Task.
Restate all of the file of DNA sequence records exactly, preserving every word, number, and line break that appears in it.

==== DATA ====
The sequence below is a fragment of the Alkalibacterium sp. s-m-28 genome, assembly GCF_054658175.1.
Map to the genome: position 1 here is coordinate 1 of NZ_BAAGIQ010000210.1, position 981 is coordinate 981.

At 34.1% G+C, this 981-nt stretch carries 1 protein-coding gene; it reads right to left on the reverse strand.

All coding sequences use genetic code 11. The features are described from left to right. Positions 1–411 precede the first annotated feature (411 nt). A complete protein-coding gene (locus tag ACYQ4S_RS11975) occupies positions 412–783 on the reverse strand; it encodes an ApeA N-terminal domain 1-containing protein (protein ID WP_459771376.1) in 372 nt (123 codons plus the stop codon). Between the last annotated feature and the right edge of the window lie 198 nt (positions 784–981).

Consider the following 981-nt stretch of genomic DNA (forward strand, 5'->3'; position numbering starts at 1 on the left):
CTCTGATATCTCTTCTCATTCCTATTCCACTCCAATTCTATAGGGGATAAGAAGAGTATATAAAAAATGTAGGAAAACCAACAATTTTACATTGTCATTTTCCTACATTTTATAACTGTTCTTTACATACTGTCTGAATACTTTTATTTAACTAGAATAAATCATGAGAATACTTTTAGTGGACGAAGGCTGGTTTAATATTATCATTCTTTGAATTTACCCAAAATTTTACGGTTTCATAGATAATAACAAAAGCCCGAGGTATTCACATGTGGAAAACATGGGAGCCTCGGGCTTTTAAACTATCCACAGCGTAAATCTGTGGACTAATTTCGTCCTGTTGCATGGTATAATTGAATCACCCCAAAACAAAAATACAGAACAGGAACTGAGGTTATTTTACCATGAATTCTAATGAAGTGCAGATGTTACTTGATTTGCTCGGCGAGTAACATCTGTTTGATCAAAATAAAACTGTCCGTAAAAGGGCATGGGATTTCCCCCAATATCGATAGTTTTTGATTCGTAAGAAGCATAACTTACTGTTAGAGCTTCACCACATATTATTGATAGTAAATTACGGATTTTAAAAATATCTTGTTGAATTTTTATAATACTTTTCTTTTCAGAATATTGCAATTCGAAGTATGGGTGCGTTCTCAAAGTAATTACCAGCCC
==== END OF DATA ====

The sequence below is a fragment of the Alkalibacterium sp. s-m-28 genome, assembly GCF_054658175.1.
Map to the genome: position 1 here is coordinate 1 of NZ_BAAGIQ010000210.1, position 981 is coordinate 981.

At 34.1% G+C, this 981-nt stretch carries 1 protein-coding gene; it reads right to left on the reverse strand.

All coding sequences use genetic code 11. The features are described from left to right. Positions 1–411 precede the first annotated feature (411 nt). A complete protein-coding gene (locus tag ACYQ4S_RS11975) occupies positions 412–783 on the reverse strand; it encodes an ApeA N-terminal domain 1-containing protein (protein ID WP_459771376.1) in 372 nt (123 codons plus the stop codon). Between the last annotated feature and the right edge of the window lie 198 nt (positions 784–981).

Consider the following 981-nt stretch of genomic DNA (forward strand, 5'->3'; position numbering starts at 1 on the left):
CTCTGATATCTCTTCTCATTCCTATTCCACTCCAATTCTATAGGGGATAAGAAGAGTATATAAAAAATGTAGGAAAACCAACAATTTTACATTGTCATTTTCCTACATTTTATAACTGTTCTTTACATACTGTCTGAATACTTTTATTTAACTAGAATAAATCATGAGAATACTTTTAGTGGACGAAGGCTGGTTTAATATTATCATTCTTTGAATTTACCCAAAATTTTACGGTTTCATAGATAATAACAAAAGCCCGAGGTATTCACATGTGGAAAACATGGGAGCCTCGGGCTTTTAAACTATCCACAGCGTAAATCTGTGGACTAATTTCGTCCTGTTGCATGGTATAATTGAATCACCCCAAAACAAAAATACAGAACAGGAACTGAGGTTATTTTACCATGAATTCTAATGAAGTGCAGATGTTACTTGATTTGCTCGGCGAGTAACATCTGTTTGATCAAAATAAAACTGTCCGTAAAAGGGCATGGGATTTCCCCCAATATCGATAGTTTTTGATTCGTAAGAAGCATAACTTACTGTTAGAGCTTCACCACATATTATTGATAGTAAATTACGGATTTTAAAAATATCTTGTTGAATTTTTATAATACTTTTCTTTTCAGAATATTGCAATTCGAAGTATGGGTGCGTTCTCAAAGTAATTACCAGCCC